Panasas targets life sciences

FRAMINGHAM (03/10/2004) - The role of storage systems in high-performance computing (HPC) efforts is increasingly under focus. This is particularly true in life science HPC research, where clusters with hundreds or thousands of nodes are used to analyze large data sets.

This is an area where storage vendor Panasas Inc. thinks it can help. Last fall, the company launched the Panasas ActiveScale Storage Cluster, a object-based storage cluster aimed at the HPC Linux cluster environment. Panasas is targeting this system at life science applications.

"We're focusing on production technical computing," says Bruce Moxon, Panasas' chief solutions architect.

Moxon has lots of experience working in HPC environments with large databases. He's been a consultant to life science companies, including Affymetrix Inc., Celera Genomics, Incyte Corp., and Rosetta Inpharmatics Inc. He recently architected, designed, and implemented a high-throughput computational pipeline and analytical data warehouse for Perlegen Sciences' 100+ TB human genome variation (SNP) repository.

He notes that by "production technical computing" he's talking about looking beyond the raw processing capabilities of a cluster. "What's important is the number of jobs you can run in a certain time," says Moxon.

Scope of the Problem

The main issue with storage systems in large clusters is that lots of data must move to and from the physical storage devices and the memory of the individual nodes. The impact of this data handling and movement is that many common life science informatics applications (e.g., BLAST, BLAT, FASTA, and HMMer) can have their performance significantly degraded.

For example, the normal approach when using large Linux clusters is to stage the data, such as the data in GenBank, by propagating the data to all nodes. "In some large (thousand-node) clusters, this can take hours," says Moxon.

If a cluster is used for multiple applications, the process likely involves loading the data for one application, unloading it when that application is run, then loading different data for the next application.

The nodes in a cluster help manage the input/output (I/O) tasks required in these data movements. For example, a typical sequence analysis job -- a BLAST run, for example -- requires the reading of a large data set and outputting a large data set. Managing this process can take up to 80 percent of a CPU's capacity -- which means that only 20 percent is used to perform the actual computational tasks.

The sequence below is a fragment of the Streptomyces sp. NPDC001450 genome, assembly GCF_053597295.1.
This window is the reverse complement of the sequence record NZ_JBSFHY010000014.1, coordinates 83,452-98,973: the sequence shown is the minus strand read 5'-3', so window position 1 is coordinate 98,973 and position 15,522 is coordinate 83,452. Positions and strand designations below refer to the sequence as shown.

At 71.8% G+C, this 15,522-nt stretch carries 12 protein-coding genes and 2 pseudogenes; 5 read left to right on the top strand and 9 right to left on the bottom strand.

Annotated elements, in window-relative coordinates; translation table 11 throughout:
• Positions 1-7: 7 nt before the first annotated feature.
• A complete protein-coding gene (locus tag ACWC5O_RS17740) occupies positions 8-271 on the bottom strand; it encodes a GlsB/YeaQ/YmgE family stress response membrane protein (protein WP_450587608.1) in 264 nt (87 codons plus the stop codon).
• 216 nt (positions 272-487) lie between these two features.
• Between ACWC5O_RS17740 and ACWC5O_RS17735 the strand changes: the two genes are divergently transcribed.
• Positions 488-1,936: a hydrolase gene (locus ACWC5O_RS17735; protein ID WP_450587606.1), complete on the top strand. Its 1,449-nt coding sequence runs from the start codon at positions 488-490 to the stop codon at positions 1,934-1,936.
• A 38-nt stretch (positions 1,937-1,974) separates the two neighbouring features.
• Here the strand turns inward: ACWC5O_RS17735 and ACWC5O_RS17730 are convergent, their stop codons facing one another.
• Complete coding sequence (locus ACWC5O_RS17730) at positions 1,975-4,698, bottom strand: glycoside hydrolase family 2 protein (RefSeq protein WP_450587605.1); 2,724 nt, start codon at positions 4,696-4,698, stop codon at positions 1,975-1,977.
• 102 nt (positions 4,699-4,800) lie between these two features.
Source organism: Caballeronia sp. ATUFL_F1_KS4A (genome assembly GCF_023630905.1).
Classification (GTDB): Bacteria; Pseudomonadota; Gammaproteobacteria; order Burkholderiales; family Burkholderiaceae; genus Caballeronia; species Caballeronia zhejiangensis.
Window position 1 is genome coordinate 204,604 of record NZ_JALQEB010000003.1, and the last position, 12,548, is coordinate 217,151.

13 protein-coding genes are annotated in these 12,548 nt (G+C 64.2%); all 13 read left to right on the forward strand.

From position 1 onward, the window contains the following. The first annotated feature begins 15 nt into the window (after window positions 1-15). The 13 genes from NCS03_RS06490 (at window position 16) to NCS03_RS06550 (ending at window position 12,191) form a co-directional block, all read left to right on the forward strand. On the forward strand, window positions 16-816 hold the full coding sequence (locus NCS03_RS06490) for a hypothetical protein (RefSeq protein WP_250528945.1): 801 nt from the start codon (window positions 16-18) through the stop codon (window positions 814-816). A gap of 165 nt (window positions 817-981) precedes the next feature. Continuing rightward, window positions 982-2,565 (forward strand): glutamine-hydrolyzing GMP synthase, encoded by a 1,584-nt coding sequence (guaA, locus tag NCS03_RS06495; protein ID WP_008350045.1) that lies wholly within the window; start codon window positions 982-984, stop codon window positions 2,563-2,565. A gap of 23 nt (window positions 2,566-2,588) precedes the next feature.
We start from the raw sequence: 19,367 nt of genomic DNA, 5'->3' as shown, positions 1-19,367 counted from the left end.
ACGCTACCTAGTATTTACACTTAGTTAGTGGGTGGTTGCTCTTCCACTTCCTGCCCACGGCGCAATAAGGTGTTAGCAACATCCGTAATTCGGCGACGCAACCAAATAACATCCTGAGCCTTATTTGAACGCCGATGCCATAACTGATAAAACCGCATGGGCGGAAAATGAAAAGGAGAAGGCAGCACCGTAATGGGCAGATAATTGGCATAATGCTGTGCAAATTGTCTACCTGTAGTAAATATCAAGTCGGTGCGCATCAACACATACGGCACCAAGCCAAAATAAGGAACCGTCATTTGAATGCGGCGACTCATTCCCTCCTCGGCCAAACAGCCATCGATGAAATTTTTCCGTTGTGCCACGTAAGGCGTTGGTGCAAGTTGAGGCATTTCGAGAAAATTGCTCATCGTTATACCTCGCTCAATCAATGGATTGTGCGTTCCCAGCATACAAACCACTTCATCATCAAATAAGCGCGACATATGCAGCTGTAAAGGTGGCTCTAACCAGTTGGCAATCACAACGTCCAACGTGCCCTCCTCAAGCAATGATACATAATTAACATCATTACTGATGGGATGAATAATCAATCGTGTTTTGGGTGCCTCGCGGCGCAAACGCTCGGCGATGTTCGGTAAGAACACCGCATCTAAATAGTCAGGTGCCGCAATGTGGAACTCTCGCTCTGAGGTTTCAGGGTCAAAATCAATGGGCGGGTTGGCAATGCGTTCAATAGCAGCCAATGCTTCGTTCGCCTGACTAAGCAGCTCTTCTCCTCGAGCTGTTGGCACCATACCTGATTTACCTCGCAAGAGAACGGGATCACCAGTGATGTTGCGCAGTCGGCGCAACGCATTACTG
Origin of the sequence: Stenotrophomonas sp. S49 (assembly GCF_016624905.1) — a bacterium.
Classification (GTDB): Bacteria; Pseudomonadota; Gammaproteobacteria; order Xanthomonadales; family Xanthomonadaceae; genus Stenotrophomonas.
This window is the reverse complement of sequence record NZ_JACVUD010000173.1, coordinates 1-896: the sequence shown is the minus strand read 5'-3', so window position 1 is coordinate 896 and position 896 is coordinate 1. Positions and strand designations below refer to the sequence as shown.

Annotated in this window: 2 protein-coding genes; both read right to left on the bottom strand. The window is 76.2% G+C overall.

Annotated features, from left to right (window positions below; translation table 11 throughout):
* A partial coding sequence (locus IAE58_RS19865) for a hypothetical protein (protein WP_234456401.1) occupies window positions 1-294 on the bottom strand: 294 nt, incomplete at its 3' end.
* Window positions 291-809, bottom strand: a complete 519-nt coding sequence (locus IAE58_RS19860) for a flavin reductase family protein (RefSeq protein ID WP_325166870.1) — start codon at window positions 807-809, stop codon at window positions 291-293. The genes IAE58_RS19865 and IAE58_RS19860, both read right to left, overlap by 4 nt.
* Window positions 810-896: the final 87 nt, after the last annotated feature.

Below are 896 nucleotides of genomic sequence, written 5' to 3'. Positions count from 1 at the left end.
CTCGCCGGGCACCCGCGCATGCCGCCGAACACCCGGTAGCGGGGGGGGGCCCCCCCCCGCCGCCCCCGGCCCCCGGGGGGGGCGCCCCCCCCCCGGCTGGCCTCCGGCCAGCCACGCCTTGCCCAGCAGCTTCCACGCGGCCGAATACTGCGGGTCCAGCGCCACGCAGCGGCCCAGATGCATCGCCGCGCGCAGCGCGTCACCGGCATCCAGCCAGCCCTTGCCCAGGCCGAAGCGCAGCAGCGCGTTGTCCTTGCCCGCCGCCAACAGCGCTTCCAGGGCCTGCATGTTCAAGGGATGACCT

As a result, the compute time to complete a job dramatically increases -- so the number of jobs performed in a set time period is significantly reduced.

The Panasas ActiveScale Storage Cluster distributes I/O workload across a large number of StorageBlades. These are intelligent disks that offload and parallelize much of the I/O activity, which is a bottleneck in traditional networked file systems. The result is high aggregate performance for large cluster computing environments.

To implement this shared system, Panasas relies on an object-based storage architecture where data files are turned into data objects that include the application data, metadata, and other attributes.

When an application requests data, a client application sends a file request to a cluster metadata manager, which authenticates the client and then passes along information on where to find the data objects requested by the client. The client then uses its credentials to perform parallel direct-to-disk requests across a Gigabit Ethernet switching network.

When Panasas announced its ActiveScale Storage Cluster last fall, analysts noted that the increased use of high-performance clusters required a new approach to storage.

At about the same time, that sentiment was echoed at the SC2003 conference with the announcement of a new high-performance storage challenge/initiative called StorCloud -- to be held at this year's SC2004 show. The role of StorCloud will be to demonstrate new high-performance storage technologies for HPC systems.

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